March 9, 2010

"Like many insomniacs, I always feel a bit of bully pride in getting by on a few fractured hours each night while others complain if they don’t get a full, conked-out eight."

"For the insomniac Vladimir Nabokov, I think that sleep, which he called 'the most moronic fraternity in the world, with the heaviest dues and the crudest rituals,' meant turning off, even for a few hours, his quicksilver, voracious consciousness. The daily nocturnal rest that presages the ultimate big sleep of mortality was for him a price both vexing and insulting, a 'nightly betrayal of reason, humanity, genius.'"

32 comments:

Freeman Hunt said...

Re: 1st comment

"vexing and insulting, a ... betrayal of reason, humanity, genius.'"

Freeman Hunt said...

Also, I agree with Nabokov about sleep. I hate the pull of sleep. Worthless. Except not, because you absolutely must have it.

It's like if one needed, or otherwise would die, 150 empty and sealed Tupperware containers stacked somewhere in the house. A bit maddening.

Freeman Hunt said...

And dreams? Dreams of the type you have while asleep? Totally overrated. Banal oddities. And if you don't think they're banal, have someone describe one of his dreams to you. Intensely boring.

rhhardin said...

"When night obscures the course of hours, who is he who in his bed soaked with icy sweat has not fought against the influence of sleep? That bed, drawing the dying faculties to its bosom, is but a tomb composed of a scantling of deal boards. The will imperceptibly withdraws, as if confronted by an invisible force. A viscous gum coats the crystalline lenses of the eyes. The eyelids seek each other like two friends. The body is no more than a breathing corpse. Finally four enormous stakes nail all his limbs to the mattress. And please note that the sheets, in short, are shrouds. Here is the perfume-pan where the religions' incense burns. Eternity booms like a distant sea and approaches rapidly. The room has disappeared; humans prostrate yourselves in this mortuary chapel! Sometimes, striving vainly to overcome the organism's imperfections, in the midst of the profoundest sleep, the mesmerised sense perceives with amazement that it is but a gravestone and, supported by an incomparable subtlety, admirably reasons: "To leave this bed is a more difficult problem than one would think. Seated on the tumbril I am drawn toward the binary posts of the guillotine. Curiously enough, my inert arm has knowingly assumed the stiffness of a stump. It bodes ill to dream of going to the scaffold." Blood flows in great waves across the face. The chest heaves in repeated gasps and inflates, wheezing. The weight of an obelisk stifles the spread of madness.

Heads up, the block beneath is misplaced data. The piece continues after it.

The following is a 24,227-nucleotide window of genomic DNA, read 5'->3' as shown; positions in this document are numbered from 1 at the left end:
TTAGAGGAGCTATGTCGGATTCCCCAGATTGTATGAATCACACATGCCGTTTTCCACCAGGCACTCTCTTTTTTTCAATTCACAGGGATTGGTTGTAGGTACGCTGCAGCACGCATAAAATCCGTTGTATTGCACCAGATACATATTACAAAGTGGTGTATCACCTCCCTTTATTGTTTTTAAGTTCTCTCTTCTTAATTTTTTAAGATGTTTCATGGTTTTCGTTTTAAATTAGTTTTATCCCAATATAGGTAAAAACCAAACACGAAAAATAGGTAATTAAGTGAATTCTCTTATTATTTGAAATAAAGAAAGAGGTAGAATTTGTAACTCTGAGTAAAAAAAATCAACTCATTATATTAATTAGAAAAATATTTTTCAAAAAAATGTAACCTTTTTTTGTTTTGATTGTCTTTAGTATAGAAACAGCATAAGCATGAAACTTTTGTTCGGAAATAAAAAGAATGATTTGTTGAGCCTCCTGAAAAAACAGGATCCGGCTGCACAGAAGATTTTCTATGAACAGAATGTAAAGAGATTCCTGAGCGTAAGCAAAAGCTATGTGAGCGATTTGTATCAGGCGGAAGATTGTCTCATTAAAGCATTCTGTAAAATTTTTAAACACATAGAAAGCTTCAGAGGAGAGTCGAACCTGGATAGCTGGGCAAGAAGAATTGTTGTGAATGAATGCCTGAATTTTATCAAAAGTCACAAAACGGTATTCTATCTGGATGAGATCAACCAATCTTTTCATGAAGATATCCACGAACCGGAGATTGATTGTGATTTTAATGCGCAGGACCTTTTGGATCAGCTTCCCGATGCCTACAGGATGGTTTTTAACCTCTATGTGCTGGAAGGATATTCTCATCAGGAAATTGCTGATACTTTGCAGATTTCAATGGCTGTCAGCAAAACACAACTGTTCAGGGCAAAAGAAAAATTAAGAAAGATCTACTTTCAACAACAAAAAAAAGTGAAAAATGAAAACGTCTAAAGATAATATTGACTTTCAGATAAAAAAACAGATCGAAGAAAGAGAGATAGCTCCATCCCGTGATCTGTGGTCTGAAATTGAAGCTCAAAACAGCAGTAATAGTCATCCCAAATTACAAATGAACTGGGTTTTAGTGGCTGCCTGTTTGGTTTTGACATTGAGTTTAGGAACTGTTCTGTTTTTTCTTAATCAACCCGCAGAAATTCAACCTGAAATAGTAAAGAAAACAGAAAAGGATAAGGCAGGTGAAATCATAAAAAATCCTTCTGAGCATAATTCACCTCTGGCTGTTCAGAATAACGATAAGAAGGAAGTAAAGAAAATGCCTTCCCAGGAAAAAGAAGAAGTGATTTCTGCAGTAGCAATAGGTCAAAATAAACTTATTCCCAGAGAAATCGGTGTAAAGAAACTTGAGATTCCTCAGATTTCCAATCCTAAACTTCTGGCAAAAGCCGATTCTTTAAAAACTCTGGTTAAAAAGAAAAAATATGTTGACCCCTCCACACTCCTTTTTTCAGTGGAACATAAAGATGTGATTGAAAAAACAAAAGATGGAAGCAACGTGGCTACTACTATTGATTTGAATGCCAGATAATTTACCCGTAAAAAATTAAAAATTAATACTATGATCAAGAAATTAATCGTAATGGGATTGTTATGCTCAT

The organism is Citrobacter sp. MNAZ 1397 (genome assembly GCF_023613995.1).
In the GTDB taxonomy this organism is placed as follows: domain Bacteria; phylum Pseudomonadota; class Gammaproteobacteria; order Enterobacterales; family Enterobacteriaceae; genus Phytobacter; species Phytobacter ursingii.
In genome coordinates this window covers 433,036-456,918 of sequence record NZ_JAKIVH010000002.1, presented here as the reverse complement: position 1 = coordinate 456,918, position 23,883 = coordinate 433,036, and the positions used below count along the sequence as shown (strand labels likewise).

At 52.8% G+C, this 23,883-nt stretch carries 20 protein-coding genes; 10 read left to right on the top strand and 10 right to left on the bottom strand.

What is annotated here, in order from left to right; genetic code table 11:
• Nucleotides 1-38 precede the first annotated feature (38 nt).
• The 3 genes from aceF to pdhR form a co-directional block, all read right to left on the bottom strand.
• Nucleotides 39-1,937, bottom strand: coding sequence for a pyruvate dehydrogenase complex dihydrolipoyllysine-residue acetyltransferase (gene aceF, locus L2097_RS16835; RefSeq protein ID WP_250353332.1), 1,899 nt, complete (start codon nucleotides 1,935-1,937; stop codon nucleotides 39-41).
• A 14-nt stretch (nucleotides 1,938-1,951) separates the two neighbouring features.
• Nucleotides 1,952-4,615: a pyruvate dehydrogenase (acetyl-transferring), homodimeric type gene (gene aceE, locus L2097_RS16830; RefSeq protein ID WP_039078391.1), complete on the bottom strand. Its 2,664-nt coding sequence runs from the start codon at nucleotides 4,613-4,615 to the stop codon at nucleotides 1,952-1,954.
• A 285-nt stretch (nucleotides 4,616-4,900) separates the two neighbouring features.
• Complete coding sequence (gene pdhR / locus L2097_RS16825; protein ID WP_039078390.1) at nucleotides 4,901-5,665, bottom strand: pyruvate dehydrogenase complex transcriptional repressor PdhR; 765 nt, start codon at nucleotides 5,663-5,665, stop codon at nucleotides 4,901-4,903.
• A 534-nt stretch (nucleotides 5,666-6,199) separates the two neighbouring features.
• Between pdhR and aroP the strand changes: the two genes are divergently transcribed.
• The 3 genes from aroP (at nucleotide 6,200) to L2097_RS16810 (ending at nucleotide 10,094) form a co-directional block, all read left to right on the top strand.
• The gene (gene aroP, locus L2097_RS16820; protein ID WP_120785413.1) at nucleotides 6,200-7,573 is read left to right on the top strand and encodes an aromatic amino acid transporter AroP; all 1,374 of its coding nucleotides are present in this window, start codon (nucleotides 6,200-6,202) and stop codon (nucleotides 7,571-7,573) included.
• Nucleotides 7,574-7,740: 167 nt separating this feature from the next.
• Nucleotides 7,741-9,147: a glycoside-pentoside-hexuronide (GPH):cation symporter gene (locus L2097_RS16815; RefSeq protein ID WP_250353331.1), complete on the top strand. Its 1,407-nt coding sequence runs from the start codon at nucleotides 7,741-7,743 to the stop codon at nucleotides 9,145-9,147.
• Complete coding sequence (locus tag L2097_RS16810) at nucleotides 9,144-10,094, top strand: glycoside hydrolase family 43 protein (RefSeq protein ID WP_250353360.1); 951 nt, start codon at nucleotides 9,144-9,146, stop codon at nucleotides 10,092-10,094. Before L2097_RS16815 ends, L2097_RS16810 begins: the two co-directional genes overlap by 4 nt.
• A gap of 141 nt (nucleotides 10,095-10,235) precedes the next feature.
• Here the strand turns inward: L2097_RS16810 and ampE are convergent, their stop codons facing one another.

Reality has destroyed slumber's dreams! Who does not know that when the struggle between the proud Self and the terrible progress of catalepsy continues, the hallucinated spirit loses its judgment? Gnawed by despair, it delights in its disorder till it has defeated nature, and sleep, seeing the prey escaping, with irritated and shamed wing flies forever from its heart."

- Lautreamont

edutcher said...

Nabokov sounds like a monster ego. How dare Nature deprive the world of his genius for eight hours?

Disagree with Freeman on dreams, since they're intensely personal. If you think they're boring, you're not listening closely enough. Our greatest fears, joys, and aspirations are expressed in dreams.

As for sleep itself, you need less than you think, witness BUD/S or Ranger School, but the reverie of coming in and out of slumber can be one of life's more sensual pleasures

rhhardin said...

Not only will girlfriends tell you about their dreams, but what you did in them.

And they're mad at you.

Trooper York said...

Rh you freak me out man.

Freeman Hunt said...

If you think they're boring, you're not listening closely enough.

Or I don't buy into dream interpretation.

traditionalguy said...

This engine racing sleep rebel needs to get a new mattress and a down filled pillow. The only secret to sleep is to close your eyes. As we age our more recent memory parts of the brain starts to give out first, and we start to spend our reveries and dreams in the events of our earlier memories from 40 to 50 years ago. A good exercise is to do is cross-word puzzles and other mental challenging games.

ricpic said...

Sleep insures sanity.

Jason said...

*yawn*

ricpic said...

Why the hell won't people stop chasing me in my dreams? I wake up all tuckered out.

Palladian said...

"And dreams? Dreams of the type you have while asleep? Totally overrated. Banal oddities. And if you don't think they're banal, have someone describe one of his dreams to you. Intensely boring."

One of the worst things in the world to me is when someone says "I had this strange dream last night...". Torture. I actually sometimes tell people about my dreams but I completely fabricate them so they're more interesting.

Dust Bunny Queen said...